A NEW WESTERN WHICH IS MADE AND SCORED IN THE OLD WAY.
(The soundtrack for The Old Way will be released by BMG in February 2023.).
The Western genre in film is probably one of the most enduring, and its also one that has been re-invented and returned to so many times with varying amounts of success. The Hollywood western such as The Big Country, The Searchers, Vera Cruz, The Magnificent Seven, andtitles such as High Noon, Shane, etc now being referred to as classics. The German film industry had some success with the genre when they began to produce sagebrush sagas in the 1960’s after which Italian film studios put their own edge on proceedings via films such as The Good The Bad and The Ugly, Django, and The Big Gundown, to name just three. During the period of the 1960’s and through to the late 1970’s Italy produced so many great, quirky examples of western stories. And these in turn seemed to rekindle the interest in the genre as Hollywood once again got into the saddle and started to return to the prairies and wide-open spaces. And also dealt with the western heroes of the old days dealing with the ever-evolving world in films such as The Wild Bunch. Clint Eastwood who was an example of the success of the Italian made western began to direct horse operas during the latter part of the 1970’s, and received much acclaim for his work on films such as High Plains Drifter, The Outlaw Josey Wales, and continued having box office triumphs in the 1980’s and 1990’s with movies such as Pale Rider and The Unforgiven. The western is a genre that seems to fade away for a while then it returns and comes back even stronger than before and so do the scores for them, we had the Copeland magnificence and Americana in the westerns produced in Hollywood pre-Sergio Leone, and then the rather easy listening examples as penned by German composers, plus the inventive and original content and approach of Italian composers such as Ennio Morricone which began in the mid 1960’s with A Fistful of Dollars and spawned so many scores that were totally detached from what had gone before but at the same time instantly screamed (literally) this is a western score. Then composers such as Jerry Goldsmith introduced their own brand of western film music in movies such as Rio Conchos and The Hour of the Gun, and as the 1960’s drew to a close we were treated to Jerry Fielding’s The Wild Bunch, which still stands head and shoulders above the majority of western scores that came before and after it. Of course we cannot forget the inventive style of French composer Maurice Jarre when he scored westerns such as Villa Rides, The Professionals, Red Sun, El Condor etc. And Greek composer Manos Hajidakis for his innovative music for the western Blue. An example of the western becoming in vogue once again was Silverado (1985) it was a movie that certainly spurred on the cinema going public’s appetite for more cowboys on the big screen. And was greatly aided by Bruce Broughton’s rousing and action-packed soundtrack.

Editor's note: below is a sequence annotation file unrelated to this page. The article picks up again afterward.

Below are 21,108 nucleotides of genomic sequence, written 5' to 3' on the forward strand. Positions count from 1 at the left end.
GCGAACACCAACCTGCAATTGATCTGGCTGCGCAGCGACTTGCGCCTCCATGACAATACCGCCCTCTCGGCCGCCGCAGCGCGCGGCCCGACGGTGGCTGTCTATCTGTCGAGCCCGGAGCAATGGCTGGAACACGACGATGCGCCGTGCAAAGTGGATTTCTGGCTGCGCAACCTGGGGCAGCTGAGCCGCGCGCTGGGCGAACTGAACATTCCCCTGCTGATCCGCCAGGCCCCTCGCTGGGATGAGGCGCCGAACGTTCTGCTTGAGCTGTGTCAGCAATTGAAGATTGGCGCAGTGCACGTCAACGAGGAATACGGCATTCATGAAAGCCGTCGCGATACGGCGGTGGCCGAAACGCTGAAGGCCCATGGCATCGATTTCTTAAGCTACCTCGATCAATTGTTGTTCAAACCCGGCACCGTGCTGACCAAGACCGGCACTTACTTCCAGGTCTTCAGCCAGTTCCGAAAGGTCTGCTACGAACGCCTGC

A new western which is released is The Old Way, it stars Nicolas Cage and is directed by Brett Donowho, now the reviews that are in on this are not that complimentary, but the proof of the pudding as they say and one mans meat is another man’s poison are sayings that spring to mind, in other words don’t dis it till you have seen it. What I do know is that the musical score by talented composer Andrew Morgan Smith is in a word superb.
The music is commanding, melodic, action led and just so impressive. The score is fully symphonic and features solo instruments such as fiddle, guitar, and banjo, in many ways I was reminded of the style of Jerry Goldsmith, because of the use of strings, percussion and brass.
The composer utilising the elements effectively providing the action sequences within the movie with a relentless yet thematic underscore. One track immediately stands out during one’s initial listen to the soundtrack, The Ambush, is everything a western score should be, its powerful piece, that just does not let up, maintaining a strong and vibrant persona, via the orchestral elements I have detailed.
The score however is not all driving and action, there are numerous quieter and even lilting and haunting moments. The composer putting the banjo to work in cues such as Jellybeans, which is a cue that I think gives a gentle nod to Copeland as it builds and progresses. The composer adding textures and layers via solo violin, warm sounding strings and subdued brass that act as a musical punctuation.
The composers use of banjo within his score is affecting, as it is not just used to relay comedic, jaunty or melancholy emotions, it is also an important component within cues that are darker and purveys wonderfully a sense of apprehension within these, Morricone did this in Once Upon a Time in the West, he took an instrument in that case a Harmonica that was normally associated with jaunty or homely sounding ditties and used it in a completely new way to convey a sense of foreboding.
There is also a sense of the highly dramatic in cues such as Still Good Man-I owe you More, in which the light and subdued meets the more ominous sounding parts of the score, the composer again bringing in banjo towards the track’s conclusion. And in cues such as Ruth’s Demise we hear the instrument again, this time surrounded by sinewy and tormented sounding strings, with woods and dark string layers with occasional glimpse of solo fiddle. This is a score that shouts classic western soundtrack, and one I recommend that you check out asap.